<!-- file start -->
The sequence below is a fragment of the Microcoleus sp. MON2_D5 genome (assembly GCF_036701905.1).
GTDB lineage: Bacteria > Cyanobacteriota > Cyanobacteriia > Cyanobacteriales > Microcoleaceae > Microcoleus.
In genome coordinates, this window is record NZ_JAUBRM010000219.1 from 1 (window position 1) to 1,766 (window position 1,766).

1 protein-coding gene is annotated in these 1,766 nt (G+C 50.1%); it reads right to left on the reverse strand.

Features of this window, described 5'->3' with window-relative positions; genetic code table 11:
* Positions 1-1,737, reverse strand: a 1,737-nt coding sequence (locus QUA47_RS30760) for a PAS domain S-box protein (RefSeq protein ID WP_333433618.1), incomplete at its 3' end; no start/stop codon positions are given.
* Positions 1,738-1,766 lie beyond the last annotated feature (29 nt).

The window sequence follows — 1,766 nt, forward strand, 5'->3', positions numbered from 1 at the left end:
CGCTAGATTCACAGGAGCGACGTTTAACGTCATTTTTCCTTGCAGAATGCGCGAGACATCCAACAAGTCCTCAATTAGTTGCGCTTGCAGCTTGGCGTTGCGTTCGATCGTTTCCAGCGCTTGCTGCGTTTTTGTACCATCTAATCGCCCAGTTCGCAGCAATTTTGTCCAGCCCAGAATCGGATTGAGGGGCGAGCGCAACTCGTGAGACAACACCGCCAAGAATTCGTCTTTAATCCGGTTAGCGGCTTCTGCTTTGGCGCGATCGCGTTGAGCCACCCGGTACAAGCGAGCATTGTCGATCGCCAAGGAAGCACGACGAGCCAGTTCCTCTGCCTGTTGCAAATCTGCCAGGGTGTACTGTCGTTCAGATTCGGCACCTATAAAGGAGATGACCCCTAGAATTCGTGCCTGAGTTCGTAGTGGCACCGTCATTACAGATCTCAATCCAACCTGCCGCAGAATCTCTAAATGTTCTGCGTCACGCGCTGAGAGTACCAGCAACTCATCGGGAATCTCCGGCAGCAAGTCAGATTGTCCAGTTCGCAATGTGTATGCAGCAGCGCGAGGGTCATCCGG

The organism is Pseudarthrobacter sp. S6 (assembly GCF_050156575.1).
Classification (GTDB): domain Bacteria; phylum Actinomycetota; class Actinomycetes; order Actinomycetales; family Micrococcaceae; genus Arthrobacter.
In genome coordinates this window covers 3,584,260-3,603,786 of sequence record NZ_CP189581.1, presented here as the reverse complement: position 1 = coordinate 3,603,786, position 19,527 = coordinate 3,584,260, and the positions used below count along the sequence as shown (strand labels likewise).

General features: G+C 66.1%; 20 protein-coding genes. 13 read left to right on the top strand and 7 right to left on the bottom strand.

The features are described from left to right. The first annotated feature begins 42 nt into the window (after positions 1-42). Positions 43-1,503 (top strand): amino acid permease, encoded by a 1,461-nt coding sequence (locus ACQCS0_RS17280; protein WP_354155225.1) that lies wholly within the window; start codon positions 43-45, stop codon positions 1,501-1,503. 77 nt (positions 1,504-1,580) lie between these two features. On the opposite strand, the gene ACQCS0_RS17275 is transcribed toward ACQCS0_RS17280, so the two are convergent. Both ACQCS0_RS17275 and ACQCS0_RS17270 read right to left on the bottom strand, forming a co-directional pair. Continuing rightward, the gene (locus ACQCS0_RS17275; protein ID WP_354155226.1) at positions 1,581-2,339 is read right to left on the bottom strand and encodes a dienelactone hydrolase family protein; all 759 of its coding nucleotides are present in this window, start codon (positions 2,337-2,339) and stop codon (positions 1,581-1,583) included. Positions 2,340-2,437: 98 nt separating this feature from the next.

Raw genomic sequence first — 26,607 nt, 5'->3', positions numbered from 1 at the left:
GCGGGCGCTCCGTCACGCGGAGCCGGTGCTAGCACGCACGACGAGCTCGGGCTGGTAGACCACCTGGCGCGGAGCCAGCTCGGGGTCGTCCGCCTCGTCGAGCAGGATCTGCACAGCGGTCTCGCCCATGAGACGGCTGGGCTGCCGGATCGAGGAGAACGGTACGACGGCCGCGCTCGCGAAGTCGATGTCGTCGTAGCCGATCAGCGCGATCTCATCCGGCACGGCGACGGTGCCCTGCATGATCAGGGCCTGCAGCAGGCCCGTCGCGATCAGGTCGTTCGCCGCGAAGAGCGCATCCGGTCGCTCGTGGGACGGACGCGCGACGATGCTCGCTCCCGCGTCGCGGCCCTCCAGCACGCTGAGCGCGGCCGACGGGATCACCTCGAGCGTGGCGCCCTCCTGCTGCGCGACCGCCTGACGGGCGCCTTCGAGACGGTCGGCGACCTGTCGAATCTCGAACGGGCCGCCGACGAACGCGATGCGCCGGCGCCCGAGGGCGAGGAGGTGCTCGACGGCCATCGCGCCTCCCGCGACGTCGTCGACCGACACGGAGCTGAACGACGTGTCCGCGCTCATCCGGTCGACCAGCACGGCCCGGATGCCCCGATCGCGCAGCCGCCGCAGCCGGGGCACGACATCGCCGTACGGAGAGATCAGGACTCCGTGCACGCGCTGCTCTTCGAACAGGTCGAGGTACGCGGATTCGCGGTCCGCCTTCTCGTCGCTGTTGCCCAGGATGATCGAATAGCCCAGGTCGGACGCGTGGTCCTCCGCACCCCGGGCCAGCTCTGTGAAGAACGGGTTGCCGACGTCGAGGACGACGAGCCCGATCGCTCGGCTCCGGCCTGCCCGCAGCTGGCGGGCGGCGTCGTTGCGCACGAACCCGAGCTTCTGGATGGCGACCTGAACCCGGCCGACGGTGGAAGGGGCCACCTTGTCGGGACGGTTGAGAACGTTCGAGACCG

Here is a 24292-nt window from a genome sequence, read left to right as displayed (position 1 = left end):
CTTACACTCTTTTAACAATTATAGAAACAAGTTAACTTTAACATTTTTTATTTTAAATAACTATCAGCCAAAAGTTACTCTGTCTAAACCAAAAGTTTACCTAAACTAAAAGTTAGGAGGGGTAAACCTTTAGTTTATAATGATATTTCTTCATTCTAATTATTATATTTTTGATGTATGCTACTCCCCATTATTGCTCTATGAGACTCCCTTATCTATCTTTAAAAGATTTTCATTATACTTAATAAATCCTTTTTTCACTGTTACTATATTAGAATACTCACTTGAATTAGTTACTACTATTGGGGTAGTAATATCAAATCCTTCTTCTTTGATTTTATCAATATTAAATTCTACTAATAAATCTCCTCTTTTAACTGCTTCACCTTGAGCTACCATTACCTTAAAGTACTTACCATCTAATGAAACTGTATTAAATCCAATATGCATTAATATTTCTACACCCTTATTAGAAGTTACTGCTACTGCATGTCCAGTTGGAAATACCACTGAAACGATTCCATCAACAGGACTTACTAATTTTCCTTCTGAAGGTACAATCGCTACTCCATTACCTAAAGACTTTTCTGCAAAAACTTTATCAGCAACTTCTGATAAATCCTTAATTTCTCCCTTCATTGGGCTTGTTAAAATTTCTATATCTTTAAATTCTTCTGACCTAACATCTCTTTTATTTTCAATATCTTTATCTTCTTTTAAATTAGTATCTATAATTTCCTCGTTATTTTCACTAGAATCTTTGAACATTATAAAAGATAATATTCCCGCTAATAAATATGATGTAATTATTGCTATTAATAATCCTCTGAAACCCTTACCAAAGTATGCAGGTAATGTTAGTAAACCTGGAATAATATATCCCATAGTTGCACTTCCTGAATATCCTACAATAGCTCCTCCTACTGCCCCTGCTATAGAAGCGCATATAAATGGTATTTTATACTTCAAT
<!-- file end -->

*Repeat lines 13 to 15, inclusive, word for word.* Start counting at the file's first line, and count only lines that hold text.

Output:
General features: G+C 66.1%; 20 protein-coding genes. 13 read left to right on the top strand and 7 right to left on the bottom strand.

The features are described from left to right. The first annotated feature begins 42 nt into the window (after positions 1-42). Positions 43-1,503 (top strand): amino acid permease, encoded by a 1,461-nt coding sequence (locus ACQCS0_RS17280; protein WP_354155225.1) that lies wholly within the window; start codon positions 43-45, stop codon positions 1,501-1,503. 77 nt (positions 1,504-1,580) lie between these two features. On the opposite strand, the gene ACQCS0_RS17275 is transcribed toward ACQCS0_RS17280, so the two are convergent. Both ACQCS0_RS17275 and ACQCS0_RS17270 read right to left on the bottom strand, forming a co-directional pair. Continuing rightward, the gene (locus ACQCS0_RS17275; protein ID WP_354155226.1) at positions 1,581-2,339 is read right to left on the bottom strand and encodes a dienelactone hydrolase family protein; all 759 of its coding nucleotides are present in this window, start codon (positions 2,337-2,339) and stop codon (positions 1,581-1,583) included. Positions 2,340-2,437: 98 nt separating this feature from the next.

Raw genomic sequence first — 26,607 nt, 5'->3', positions numbered from 1 at the left: